The defining characteristic of our current pandemic is perhaps its crushing circularity. Diseases crash through a population in waves; cities and countries open and shut like refrigerators; and here we go again. It is the first day of the spring, almost one year after the last spring semester. We are vaccinated and boostered; we are armed with oral treatments for a disease that seems to be no longer as lethal; we are wiser from the lessons we have learned in a difficult year; we are even heady from the cautious successes of a riveting fall; and yet, we are back on Zoom. 

As much as I’d like to open the semester on a more optimistic note, I cannot help but acknowledge how defeated I feel. I have listened to science. I have prostrated myself in front of deities of public health and still been vanquished. I have been instructed that “current public health conditions” — a murky conglomeration of statistical variables — preclude my being able to eat with my friends, by a shapeless body that I neither know nor understand. But wait — this is not my failure. 

Let me clarify, before I am accused of being an entitled reactionary, I am not proclaiming that this is Yale, the government, or some public health apparatus’ failure either. But the question of why we are where we are certainly warrants some investigation. 

I want my life back. I want to swarm WLH and LC and every acronym on this campus, donning surgical blue masks and Yale blue sweatshirts, and hug my classmates or shake hands with my professors. I want to perform on stage again, to hear my friends sing and cheer them on at games, to sit next to my writing tutor as she tells me to restructure my thesis. More so, I need to do these things. But I know this is a battle I will not win.

Why? Because this is a battle of me against the illusion of statistics. Whenever public health decisions are made, neither my nor Maslow’s hierarchy of needs will ever be considered because they are not numbers. Administrators standing in ivory towers cannot see the tears, screams or the tired resignation of the subjects standing miles below them, even if they represent the mental health of a generation. Student “happiness” is as murky a category as “public health conditions” — it matters little if it is not a sterile data set. COVID numbers are so much more versatile. They can be counted, added, multiplied, regressed, Fourier transformed, funneled into complicated formulas with 1000 variables that public health officials invent to scramble at some semblance of certainty.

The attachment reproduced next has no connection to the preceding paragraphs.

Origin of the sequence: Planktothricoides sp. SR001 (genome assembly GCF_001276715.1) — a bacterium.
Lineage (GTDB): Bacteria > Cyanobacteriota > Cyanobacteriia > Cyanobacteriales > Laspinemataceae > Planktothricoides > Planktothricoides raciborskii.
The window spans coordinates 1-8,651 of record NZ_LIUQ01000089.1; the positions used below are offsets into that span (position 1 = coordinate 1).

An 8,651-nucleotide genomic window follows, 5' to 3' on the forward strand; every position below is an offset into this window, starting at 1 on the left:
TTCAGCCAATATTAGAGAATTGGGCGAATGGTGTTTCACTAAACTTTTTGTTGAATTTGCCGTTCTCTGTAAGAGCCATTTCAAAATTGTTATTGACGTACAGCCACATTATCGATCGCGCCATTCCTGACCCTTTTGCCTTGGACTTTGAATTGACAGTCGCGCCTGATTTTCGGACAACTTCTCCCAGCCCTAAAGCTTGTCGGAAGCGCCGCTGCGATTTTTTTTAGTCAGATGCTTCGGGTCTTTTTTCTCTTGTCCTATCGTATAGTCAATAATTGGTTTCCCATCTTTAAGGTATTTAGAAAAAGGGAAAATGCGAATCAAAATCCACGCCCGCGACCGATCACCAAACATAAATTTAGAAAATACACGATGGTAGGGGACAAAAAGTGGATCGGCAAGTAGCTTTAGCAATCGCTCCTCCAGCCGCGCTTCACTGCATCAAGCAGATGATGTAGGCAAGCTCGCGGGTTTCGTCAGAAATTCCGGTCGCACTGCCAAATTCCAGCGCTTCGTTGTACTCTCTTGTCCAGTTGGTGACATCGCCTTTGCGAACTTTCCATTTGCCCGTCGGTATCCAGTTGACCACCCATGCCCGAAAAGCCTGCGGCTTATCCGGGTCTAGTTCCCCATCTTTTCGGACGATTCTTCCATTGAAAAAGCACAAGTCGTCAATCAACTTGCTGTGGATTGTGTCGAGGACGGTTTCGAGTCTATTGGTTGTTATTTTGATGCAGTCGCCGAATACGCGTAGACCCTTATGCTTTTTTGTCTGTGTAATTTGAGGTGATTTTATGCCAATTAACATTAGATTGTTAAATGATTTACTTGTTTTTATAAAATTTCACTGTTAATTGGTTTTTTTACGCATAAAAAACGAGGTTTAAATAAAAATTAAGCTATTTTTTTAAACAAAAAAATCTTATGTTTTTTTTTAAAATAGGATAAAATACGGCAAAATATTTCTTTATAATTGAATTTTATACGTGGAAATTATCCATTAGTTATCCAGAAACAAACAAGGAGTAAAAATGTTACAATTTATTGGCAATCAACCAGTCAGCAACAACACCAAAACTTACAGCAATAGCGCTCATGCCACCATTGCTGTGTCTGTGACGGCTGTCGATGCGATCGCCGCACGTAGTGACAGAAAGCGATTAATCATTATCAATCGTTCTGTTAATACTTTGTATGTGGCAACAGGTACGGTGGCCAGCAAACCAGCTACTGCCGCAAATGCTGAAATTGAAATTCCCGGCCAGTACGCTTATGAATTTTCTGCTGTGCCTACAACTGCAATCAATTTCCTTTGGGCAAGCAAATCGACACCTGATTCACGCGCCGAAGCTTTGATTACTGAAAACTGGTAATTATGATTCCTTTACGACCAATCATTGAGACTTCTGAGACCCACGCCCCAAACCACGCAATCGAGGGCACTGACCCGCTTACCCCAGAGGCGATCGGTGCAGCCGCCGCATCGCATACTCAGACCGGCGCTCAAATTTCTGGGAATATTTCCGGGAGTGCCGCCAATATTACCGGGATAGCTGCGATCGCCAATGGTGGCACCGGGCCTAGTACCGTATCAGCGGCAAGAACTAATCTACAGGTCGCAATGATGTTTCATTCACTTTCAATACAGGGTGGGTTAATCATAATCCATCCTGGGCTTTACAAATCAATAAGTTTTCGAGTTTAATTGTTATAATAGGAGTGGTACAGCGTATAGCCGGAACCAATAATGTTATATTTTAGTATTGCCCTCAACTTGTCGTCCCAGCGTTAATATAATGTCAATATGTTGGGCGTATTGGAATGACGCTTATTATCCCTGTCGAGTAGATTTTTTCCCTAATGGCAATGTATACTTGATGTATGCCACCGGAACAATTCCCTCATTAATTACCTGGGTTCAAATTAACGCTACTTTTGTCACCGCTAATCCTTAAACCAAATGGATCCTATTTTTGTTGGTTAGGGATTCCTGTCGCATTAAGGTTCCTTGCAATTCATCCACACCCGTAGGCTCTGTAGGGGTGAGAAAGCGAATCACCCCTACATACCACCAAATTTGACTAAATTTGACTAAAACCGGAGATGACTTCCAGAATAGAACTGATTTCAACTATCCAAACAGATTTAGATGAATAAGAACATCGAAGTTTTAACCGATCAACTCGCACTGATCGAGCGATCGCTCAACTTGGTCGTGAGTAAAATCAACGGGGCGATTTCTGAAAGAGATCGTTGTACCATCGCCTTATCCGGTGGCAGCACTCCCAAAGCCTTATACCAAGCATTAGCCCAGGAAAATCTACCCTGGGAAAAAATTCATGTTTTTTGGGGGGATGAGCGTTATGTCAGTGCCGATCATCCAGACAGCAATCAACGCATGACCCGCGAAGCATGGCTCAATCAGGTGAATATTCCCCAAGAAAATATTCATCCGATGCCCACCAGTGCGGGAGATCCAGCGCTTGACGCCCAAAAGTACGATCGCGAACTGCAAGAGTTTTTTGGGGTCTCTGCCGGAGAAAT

Throughout the pandemic, I have understood the need to protect our physical health. But now, in a community of triply vaccinated individuals, with a dominant disease variant that some have even hailed as a natural vaccine, COVID-19 hardly constitutes the kind of threat it did one year ago. Again, they will cite immunocompromised individuals and older professors — undoubtedly, important community stakeholders. And yet, I am hard-pressed to imagine that in fully ventilated classrooms of fully vaccinated students who are fully masked standing more than six feet away from professors, there is substantial risk of breakthrough transmission and subsequent severe illness.